MANILA — The Philippine peso took its biggest plunge in 15 years today, top businessmen quit as presidential advisers, two pro-Marcos banks reported runs and stock prices of the country's biggest manufacturing company fell in the aftermath of President Ferdinand E. Marcos' disputed election victory.
The peso's value fell by 10.3%, from 19.98 to the dollar Monday to 22.04 in heavy trading at the foreign exchange center. It was the sharpest single-day drop on record not precipitated by an official devaluation.
In early impact signs of an economic boycott called by presidential challenger Corazon Aquino, stock prices of San Miguel Corp. slipped and several banks reported unusual withdrawals.
Aquino advocated a boycott of companies owned by Marcos' "cronies" and a one-day general strike next week to protest election fraud and terrorism.
San Miguel makes beer, soft drinks, ice cream and dairy products and is considered one of the nation's most stable industries.
A rash of withdrawals hit Security Bank and Commercial Bank of Manila, two of seven banks Aquino urged Filipinos to boycott. Bank officers said many customers were taking their money elsewhere in response to Aquino's call.
The boycott's impact was not immediately clear on three major pro-government Manila newspapers.
Government and business sources said several prominent business executives resigned from the 50-member, advisory Presidential Productivity Council to protest Marcos' claimed victory.
No Reason for Resignation
Felix Maramba, former head of the Chamber of Commerce and Industry, confirmed that he resigned but would give no reason. Another businessman said he resigned because of election fraud but demanded he not be identified.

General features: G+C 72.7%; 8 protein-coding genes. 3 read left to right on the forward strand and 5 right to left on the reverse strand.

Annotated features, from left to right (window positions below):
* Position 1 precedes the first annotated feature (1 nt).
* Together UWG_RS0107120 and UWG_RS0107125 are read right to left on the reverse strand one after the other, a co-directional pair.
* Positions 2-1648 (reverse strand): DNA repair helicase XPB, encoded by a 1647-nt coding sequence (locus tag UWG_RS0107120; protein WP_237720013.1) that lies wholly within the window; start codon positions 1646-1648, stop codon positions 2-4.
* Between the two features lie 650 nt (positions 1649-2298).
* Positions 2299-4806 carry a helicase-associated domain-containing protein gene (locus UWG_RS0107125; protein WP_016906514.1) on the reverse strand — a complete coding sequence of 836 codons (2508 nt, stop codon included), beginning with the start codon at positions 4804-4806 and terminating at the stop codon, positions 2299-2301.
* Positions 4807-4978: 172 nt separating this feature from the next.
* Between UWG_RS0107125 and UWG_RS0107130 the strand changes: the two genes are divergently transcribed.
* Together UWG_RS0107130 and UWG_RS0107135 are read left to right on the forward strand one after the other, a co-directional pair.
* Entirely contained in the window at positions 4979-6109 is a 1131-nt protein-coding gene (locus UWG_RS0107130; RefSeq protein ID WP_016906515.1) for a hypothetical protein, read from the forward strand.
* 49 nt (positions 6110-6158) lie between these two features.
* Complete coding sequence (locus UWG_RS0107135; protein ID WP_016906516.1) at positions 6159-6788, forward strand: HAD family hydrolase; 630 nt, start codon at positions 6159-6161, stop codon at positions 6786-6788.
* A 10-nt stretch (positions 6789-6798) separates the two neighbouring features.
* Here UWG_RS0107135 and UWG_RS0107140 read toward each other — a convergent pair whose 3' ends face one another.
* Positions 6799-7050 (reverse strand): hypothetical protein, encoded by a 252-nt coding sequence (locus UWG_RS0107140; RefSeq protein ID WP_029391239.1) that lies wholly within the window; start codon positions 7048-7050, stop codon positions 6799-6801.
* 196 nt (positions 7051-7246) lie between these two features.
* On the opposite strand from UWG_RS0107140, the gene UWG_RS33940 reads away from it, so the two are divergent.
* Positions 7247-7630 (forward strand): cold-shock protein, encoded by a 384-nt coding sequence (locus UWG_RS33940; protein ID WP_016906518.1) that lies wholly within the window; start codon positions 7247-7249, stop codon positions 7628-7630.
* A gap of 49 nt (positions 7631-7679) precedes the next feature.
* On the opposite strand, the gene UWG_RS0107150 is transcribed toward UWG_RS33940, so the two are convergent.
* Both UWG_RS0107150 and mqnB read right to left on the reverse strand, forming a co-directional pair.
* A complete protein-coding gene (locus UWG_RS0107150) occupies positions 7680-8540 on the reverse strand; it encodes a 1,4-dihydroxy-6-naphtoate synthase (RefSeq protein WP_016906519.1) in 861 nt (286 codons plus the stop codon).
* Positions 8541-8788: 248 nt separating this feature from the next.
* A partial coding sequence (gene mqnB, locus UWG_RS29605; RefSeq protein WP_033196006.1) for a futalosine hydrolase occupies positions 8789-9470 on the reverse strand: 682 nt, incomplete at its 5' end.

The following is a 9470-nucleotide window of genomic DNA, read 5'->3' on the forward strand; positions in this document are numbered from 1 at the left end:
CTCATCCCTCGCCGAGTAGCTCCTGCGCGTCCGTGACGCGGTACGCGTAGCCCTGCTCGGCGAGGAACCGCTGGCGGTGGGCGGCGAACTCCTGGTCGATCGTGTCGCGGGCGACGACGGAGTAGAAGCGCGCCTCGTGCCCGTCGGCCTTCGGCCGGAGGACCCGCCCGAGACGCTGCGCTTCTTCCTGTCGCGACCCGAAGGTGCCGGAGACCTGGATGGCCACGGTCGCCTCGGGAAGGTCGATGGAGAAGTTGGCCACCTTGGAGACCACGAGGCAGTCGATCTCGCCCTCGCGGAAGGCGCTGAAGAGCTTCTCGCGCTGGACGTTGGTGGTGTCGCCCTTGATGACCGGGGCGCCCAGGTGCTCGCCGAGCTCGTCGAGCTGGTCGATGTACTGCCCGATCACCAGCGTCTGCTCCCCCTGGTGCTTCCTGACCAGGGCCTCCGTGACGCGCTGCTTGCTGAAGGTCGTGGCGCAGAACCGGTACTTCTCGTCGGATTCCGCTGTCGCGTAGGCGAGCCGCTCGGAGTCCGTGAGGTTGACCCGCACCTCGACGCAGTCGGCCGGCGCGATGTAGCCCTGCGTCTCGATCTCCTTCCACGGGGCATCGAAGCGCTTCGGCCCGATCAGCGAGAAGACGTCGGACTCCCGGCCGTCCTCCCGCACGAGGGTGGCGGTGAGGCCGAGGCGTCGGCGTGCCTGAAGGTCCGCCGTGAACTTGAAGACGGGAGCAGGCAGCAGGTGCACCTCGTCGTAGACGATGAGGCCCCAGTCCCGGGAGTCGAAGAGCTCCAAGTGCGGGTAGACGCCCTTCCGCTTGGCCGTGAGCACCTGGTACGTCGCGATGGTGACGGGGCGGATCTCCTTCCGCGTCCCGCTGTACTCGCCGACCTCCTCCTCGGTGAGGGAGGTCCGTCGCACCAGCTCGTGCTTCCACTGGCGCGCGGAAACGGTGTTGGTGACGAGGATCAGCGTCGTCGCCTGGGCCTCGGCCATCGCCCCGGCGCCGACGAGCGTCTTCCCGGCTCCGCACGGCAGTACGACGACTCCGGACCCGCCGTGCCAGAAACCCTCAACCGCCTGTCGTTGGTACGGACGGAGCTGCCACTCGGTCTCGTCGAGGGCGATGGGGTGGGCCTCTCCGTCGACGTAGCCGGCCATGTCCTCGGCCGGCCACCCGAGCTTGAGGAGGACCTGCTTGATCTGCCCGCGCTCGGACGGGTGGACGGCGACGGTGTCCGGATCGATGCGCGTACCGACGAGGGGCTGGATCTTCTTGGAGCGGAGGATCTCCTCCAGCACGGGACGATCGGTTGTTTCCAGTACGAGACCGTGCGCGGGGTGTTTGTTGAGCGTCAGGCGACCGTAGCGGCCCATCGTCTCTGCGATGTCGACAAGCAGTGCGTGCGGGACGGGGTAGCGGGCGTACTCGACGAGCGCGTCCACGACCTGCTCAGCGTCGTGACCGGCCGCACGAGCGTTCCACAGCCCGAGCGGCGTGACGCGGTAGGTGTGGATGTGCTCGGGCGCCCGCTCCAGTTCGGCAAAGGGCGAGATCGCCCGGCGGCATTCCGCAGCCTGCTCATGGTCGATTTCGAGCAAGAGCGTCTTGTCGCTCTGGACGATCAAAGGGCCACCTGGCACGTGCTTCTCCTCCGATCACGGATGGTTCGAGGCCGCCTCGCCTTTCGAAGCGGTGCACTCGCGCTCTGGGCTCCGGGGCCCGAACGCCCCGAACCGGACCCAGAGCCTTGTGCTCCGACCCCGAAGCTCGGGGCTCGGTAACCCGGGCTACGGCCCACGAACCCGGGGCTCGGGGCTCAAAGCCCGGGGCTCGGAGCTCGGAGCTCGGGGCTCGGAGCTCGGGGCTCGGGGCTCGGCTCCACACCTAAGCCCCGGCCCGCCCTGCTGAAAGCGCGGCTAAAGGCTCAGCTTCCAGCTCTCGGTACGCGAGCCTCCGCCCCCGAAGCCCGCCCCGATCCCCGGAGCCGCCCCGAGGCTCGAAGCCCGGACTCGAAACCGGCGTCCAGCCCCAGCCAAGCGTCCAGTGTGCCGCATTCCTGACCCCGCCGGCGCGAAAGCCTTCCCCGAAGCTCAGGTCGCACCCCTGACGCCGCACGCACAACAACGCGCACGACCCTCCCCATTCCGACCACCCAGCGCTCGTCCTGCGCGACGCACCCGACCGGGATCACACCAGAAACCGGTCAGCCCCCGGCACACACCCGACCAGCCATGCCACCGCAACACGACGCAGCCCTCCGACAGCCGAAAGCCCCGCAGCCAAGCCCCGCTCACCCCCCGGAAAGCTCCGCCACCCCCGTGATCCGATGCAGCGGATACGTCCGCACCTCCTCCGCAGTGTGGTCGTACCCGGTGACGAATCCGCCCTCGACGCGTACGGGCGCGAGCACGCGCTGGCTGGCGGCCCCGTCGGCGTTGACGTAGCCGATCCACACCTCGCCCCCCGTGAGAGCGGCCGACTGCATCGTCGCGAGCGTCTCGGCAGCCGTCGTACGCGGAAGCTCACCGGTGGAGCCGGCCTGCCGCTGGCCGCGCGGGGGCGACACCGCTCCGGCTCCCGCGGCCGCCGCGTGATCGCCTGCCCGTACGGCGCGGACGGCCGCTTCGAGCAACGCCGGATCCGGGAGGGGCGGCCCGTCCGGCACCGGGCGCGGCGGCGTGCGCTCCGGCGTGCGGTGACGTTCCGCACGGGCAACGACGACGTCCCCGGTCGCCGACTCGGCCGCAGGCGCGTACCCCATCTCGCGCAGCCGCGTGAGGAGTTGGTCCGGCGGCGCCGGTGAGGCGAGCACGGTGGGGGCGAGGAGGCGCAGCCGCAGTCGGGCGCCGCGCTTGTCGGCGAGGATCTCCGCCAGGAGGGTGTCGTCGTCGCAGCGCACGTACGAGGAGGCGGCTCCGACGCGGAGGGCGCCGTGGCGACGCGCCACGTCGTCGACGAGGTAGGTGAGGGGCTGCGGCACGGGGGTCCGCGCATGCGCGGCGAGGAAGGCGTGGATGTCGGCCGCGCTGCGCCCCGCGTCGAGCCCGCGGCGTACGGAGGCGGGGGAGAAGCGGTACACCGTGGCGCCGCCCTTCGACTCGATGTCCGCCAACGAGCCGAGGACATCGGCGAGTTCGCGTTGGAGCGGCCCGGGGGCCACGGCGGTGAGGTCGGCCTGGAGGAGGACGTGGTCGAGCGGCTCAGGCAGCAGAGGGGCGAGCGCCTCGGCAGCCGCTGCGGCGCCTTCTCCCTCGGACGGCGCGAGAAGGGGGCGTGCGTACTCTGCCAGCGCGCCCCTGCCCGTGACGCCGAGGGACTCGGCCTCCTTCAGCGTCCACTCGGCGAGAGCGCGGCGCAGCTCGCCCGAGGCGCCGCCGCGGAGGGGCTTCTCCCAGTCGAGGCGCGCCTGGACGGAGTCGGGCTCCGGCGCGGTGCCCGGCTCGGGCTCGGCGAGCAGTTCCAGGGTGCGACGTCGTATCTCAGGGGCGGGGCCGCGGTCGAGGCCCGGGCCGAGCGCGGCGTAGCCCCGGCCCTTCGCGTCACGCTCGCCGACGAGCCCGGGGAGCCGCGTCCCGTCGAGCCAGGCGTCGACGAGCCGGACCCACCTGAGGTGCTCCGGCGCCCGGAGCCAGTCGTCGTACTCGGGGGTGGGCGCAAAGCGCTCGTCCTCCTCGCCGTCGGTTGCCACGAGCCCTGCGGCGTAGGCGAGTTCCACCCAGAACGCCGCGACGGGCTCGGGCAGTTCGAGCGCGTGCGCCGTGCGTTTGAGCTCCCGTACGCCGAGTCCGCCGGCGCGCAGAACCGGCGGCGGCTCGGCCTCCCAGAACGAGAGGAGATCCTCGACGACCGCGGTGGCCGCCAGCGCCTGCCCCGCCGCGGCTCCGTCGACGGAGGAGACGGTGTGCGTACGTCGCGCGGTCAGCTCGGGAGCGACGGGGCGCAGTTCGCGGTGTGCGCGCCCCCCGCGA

Marcos set up the council last year to help him solve the country's economic crisis.
Financial analysts called the peso's decline unexpected and said any rebound in the beleaguered currency will depend on the current political crisis and "calming" measures by the Central Bank.
"In relation to the environment in which it's taking place, it's worrisome," one financial analyst said. "It's a confidence slide."
Interest Rates Hiked
The plunge came a day after the Central Bank announced a major increase in interest rates on Central Bank and treasury bills to counter the inflationary effects of heavy government spending in the presidential election and to ease pressure on the peso.
Meanwhile, state prosecutors filed multiple murder charges against Arturo Pacificador, a powerful Marcos ally in the National Assembly, and 5,000 street protesters denounced election fraud and what they perceive to be U.S. support for Marcos.
Some demonstrators carried signs reading, "Americans, you will pay."
Justice Ministry prosecutors filed murder charges against Pacificador and six other men--described as his bodyguards--in the killing of seven opposition supporters during the 1984 assembly election campaign in Antique province.
Leftist youths and workers in a downtown plaza rally denounced the "bogus Marcos victory" and what they called U.S. support for the "terrorist regime."
Earlier, about 500 demonstrators protested in front of the U.S. Embassy.
At the presidential palace, Marcos told American election observers that he plans to set up a special commission to study amendments to the constitution, which now allows him to rule by decree. No details were given.